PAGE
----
Roadmap for incorporating MIRs* in healthcare settings

*Musicians In Residence

Roadmap for incorporating MIRs* in healthcare settings

*Musicians In Residence

Roadmap for incorporating MIRs* in healthcare settings

*Musicians In Residence


Can the arts be used in an accessible, affordable, transversal way to provide patient-centred care that will improve their health and well-being?


After four years spent observing the amazing effects of live music on countless patients during the hospital interventions organised by Música en Vena, the association’s director at the time, Juan Alberto García de Cubas—now president of Cultura en Vena—initiated a research project to find scientific evidence of those effects. And so, in 2016, the MIR Project was born: in Spanish, the programme is called Músicos Internos Residentes, a play on the better-known meaning of the MIR acronym—Médicos Internos Residentes, doctors who are completing their specialty training—meant to highlight the goal of making professional musicians part of the regular hospital staff.

“We had organised hundreds of concerts, worked with thousands of musicians, and benefited many more patients who had been transformed by the power of music. That’s why we decided, via the Música en Vena association, to undertake seven unprecedented clinical studies with the fundamental cooperation of Hospital 12 de Octubre, after getting approval from the hospital’s Ethics Committee for Clinical Research,” says Juan Alberto García de Cubas, who continues to spearhead the MIR Project from his new position at Fundación Cultura en Vena.

The MIR Project aims to clinically prove that music has a positive impact on patient health, using young unemployed musicians to do so
46 musicians hired. Over 500 professional musicians showed up for the 3 auditions.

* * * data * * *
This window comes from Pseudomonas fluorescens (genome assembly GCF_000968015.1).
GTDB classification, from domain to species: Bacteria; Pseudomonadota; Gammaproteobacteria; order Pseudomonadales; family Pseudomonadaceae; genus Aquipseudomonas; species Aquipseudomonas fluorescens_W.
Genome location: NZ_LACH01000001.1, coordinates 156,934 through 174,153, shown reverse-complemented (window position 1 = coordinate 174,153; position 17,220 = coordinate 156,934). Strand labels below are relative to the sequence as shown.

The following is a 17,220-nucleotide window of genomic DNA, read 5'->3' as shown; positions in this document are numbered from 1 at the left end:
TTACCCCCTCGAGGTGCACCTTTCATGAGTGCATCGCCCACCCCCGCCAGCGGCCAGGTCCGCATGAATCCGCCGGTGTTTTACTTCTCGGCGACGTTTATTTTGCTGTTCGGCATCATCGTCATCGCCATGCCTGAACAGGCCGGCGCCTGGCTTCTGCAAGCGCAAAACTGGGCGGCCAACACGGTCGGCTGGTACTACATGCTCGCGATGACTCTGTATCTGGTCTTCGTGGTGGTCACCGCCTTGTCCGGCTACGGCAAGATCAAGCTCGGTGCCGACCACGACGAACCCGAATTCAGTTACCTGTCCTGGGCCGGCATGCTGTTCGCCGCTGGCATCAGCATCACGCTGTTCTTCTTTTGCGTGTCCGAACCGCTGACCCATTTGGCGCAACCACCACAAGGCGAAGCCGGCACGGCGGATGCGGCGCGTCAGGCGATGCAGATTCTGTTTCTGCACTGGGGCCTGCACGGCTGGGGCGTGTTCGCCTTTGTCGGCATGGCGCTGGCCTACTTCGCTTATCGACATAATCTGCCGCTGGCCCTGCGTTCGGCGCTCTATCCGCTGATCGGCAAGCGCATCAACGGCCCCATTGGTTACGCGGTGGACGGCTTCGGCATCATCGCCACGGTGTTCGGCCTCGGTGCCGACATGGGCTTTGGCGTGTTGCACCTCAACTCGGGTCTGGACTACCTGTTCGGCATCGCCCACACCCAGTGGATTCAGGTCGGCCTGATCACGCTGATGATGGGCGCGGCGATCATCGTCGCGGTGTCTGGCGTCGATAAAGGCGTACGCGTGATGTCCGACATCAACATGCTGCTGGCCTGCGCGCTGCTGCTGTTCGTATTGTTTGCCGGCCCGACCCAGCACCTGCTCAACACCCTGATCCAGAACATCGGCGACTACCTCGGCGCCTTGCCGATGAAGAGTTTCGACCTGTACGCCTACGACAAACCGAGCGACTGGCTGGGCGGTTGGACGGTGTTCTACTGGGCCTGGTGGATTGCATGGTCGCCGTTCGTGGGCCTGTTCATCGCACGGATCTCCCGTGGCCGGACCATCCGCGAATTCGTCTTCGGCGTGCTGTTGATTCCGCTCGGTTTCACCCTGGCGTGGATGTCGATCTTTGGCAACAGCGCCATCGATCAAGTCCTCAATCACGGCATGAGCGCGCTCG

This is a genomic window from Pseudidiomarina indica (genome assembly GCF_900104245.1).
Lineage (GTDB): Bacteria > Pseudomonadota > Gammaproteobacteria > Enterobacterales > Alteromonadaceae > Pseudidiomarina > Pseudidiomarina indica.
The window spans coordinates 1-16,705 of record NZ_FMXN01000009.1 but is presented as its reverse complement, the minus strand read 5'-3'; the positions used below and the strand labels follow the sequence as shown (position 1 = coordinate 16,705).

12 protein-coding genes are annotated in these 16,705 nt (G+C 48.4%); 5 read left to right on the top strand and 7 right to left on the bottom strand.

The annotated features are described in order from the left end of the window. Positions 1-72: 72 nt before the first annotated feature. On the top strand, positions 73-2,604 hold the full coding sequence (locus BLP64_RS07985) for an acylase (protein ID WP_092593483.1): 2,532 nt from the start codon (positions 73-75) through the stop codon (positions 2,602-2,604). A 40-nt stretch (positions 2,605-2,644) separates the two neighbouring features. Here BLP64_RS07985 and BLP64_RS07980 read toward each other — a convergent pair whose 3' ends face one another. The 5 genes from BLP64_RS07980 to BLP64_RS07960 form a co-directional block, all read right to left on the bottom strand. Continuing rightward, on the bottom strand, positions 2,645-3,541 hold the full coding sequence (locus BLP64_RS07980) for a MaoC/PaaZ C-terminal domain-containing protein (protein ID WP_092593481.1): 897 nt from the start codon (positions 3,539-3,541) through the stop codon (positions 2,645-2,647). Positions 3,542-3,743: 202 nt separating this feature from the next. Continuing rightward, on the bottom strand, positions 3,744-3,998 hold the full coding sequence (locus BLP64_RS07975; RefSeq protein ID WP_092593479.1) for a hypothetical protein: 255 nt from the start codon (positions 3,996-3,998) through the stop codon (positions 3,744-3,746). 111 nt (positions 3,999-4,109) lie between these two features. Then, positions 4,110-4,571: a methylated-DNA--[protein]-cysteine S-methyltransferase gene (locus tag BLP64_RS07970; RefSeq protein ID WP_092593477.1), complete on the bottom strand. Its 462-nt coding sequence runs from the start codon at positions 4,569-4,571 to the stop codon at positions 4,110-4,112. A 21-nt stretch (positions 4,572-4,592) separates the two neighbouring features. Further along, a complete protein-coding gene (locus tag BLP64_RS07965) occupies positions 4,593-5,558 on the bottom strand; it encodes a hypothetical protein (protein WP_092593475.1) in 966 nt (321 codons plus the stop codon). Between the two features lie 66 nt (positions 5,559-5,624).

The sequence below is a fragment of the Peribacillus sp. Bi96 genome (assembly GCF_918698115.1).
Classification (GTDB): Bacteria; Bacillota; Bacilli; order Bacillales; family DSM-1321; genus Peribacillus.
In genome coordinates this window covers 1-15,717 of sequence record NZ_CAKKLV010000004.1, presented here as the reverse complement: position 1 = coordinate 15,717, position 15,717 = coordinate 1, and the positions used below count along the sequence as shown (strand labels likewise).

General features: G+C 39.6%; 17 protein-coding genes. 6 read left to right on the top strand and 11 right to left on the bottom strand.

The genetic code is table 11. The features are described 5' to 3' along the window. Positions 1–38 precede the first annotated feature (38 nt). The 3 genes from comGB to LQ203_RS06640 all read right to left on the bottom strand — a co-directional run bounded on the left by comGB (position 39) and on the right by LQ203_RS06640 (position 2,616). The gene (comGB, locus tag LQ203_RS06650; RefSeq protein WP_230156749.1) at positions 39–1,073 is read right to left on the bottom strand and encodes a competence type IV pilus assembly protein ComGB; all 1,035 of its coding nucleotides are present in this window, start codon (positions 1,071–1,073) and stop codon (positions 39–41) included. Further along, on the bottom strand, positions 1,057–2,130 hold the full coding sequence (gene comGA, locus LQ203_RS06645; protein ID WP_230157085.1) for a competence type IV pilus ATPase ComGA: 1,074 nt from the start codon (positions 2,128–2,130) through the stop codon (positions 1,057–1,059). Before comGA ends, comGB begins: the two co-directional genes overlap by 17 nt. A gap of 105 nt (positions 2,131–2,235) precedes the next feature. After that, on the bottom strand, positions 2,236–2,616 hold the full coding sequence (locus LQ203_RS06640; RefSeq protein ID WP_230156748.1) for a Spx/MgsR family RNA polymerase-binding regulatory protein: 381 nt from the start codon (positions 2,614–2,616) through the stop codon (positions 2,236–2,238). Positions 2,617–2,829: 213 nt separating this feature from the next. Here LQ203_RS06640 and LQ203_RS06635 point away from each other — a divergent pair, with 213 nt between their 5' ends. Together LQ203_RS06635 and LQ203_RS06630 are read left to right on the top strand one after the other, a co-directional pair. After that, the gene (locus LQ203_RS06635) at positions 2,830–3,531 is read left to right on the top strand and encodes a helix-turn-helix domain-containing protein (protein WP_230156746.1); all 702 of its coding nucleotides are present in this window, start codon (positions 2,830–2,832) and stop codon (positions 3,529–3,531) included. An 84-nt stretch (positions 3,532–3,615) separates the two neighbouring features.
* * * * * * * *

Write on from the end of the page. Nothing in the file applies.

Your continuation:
3 years of scientific research to conduct and 7years of clinical studies
More than 450 patients received live music sessions with the aim of improving their hospital stay.
3,000+ hours of live music
More than 93 healthcare professionals were involved in the project, 33 of whom participated directly as part of the research team for each clinical study.



Hospital humanisation

Improve clinical protocols through the experience of live music offered by a first-class professional musician.


Clinical research

Participate in the search for scientific evidence of how music benefits people’s health.


Musician employability

Create new circuits that offer innovative career opportunities for young unemployed musicians.

What does the MIR Project hope to achieve?

The MIR Project has five main aims:

– To demonstrate the positive effects of music on hospitalised patients

– To prove that live music is an effective complementary therapy within the protocols for humanising healthcare settings

– To create job opportunities for young unemployed musicians

– To integrate music in the scientific method as a means of improving the experience of illness and quality of care perceived by patients, family members and healthcare workers

– To create new outlets for music, art and culture

In 2016, seven clinical research studies were begun in the Intensive Care, Neonatalogy, Rehabilitation, Haematology, Cardiology, Occupational Medicine and Neurology departments at Hospital Universitario 12 de Octubre in Madrid, after being approved by the hospital’s Ethics Committee for Clinical Research. To this end, 46 Musicians In Residence were hired for a three-year period.